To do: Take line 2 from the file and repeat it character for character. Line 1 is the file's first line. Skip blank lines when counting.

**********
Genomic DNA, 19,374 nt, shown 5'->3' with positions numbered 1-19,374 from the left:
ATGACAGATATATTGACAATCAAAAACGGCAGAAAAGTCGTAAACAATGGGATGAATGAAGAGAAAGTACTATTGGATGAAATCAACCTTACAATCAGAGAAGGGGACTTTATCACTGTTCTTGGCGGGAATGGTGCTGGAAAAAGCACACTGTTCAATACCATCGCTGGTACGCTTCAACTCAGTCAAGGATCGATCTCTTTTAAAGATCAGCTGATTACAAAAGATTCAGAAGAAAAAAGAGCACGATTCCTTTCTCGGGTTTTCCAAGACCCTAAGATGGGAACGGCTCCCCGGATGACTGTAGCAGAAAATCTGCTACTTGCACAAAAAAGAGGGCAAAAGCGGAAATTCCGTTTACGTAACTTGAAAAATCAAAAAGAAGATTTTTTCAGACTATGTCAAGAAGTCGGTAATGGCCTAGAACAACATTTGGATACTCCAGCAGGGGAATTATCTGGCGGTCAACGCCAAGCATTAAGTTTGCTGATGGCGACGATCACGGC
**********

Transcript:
ATGACAGATATATTGACAATCAAAAACGGCAGAAAAGTCGTAAACAATGGGATGAATGAAGAGAAAGTACTATTGGATGAAATCAACCTTACAATCAGAGAAGGGGACTTTATCACTGTTCTTGGCGGGAATGGTGCTGGAAAAAGCACACTGTTCAATACCATCGCTGGTACGCTTCAACTCAGTCAAGGATCGATCTCTTTTAAAGATCAGCTGATTACAAAAGATTCAGAAGAAAAAAGAGCACGATTCCTTTCTCGGGTTTTCCAAGACCCTAAGATGGGAACGGCTCCCCGGATGACTGTAGCAGAAAATCTGCTACTTGCACAAAAAAGAGGGCAAAAGCGGAAATTCCGTTTACGTAACTTGAAAAATCAAAAAGAAGATTTTTTCAGACTATGTCAAGAAGTCGGTAATGGCCTAGAACAACATTTGGATACTCCAGCAGGGGAATTATCTGGCGGTCAACGCCAAGCATTAAGTTTGCTGATGGCGACGATCACGGC